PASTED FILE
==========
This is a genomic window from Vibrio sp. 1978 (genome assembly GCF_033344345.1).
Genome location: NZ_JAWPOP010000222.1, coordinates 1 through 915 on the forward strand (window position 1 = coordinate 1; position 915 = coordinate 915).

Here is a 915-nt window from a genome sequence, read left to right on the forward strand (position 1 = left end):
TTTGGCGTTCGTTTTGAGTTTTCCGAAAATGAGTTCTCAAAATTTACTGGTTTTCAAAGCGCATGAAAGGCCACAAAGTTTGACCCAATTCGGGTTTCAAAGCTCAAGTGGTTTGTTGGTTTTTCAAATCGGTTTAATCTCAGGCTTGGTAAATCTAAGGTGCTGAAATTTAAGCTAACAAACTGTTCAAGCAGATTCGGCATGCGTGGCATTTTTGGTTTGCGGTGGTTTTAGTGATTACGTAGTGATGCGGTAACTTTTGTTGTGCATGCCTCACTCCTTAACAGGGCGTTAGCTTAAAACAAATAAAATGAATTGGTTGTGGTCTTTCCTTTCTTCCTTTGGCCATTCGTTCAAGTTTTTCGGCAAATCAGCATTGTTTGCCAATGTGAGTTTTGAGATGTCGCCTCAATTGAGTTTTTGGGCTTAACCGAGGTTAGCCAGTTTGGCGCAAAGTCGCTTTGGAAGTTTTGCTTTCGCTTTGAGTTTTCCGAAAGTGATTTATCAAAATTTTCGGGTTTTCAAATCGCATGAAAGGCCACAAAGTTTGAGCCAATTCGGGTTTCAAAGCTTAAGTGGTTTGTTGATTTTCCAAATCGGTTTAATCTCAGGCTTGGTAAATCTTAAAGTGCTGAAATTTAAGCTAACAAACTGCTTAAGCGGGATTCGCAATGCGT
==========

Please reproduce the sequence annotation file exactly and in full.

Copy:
This is a genomic window from Vibrio sp. 1978 (genome assembly GCF_033344345.1).
Genome location: NZ_JAWPOP010000222.1, coordinates 1 through 915 on the forward strand (window position 1 = coordinate 1; position 915 = coordinate 915).

Here is a 915-nt window from a genome sequence, read left to right on the forward strand (position 1 = left end):
TTTGGCGTTCGTTTTGAGTTTTCCGAAAATGAGTTCTCAAAATTTACTGGTTTTCAAAGCGCATGAAAGGCCACAAAGTTTGACCCAATTCGGGTTTCAAAGCTCAAGTGGTTTGTTGGTTTTTCAAATCGGTTTAATCTCAGGCTTGGTAAATCTAAGGTGCTGAAATTTAAGCTAACAAACTGTTCAAGCAGATTCGGCATGCGTGGCATTTTTGGTTTGCGGTGGTTTTAGTGATTACGTAGTGATGCGGTAACTTTTGTTGTGCATGCCTCACTCCTTAACAGGGCGTTAGCTTAAAACAAATAAAATGAATTGGTTGTGGTCTTTCCTTTCTTCCTTTGGCCATTCGTTCAAGTTTTTCGGCAAATCAGCATTGTTTGCCAATGTGAGTTTTGAGATGTCGCCTCAATTGAGTTTTTGGGCTTAACCGAGGTTAGCCAGTTTGGCGCAAAGTCGCTTTGGAAGTTTTGCTTTCGCTTTGAGTTTTCCGAAAGTGATTTATCAAAATTTTCGGGTTTTCAAATCGCATGAAAGGCCACAAAGTTTGAGCCAATTCGGGTTTCAAAGCTTAAGTGGTTTGTTGATTTTCCAAATCGGTTTAATCTCAGGCTTGGTAAATCTTAAAGTGCTGAAATTTAAGCTAACAAACTGCTTAAGCGGGATTCGCAATGCGT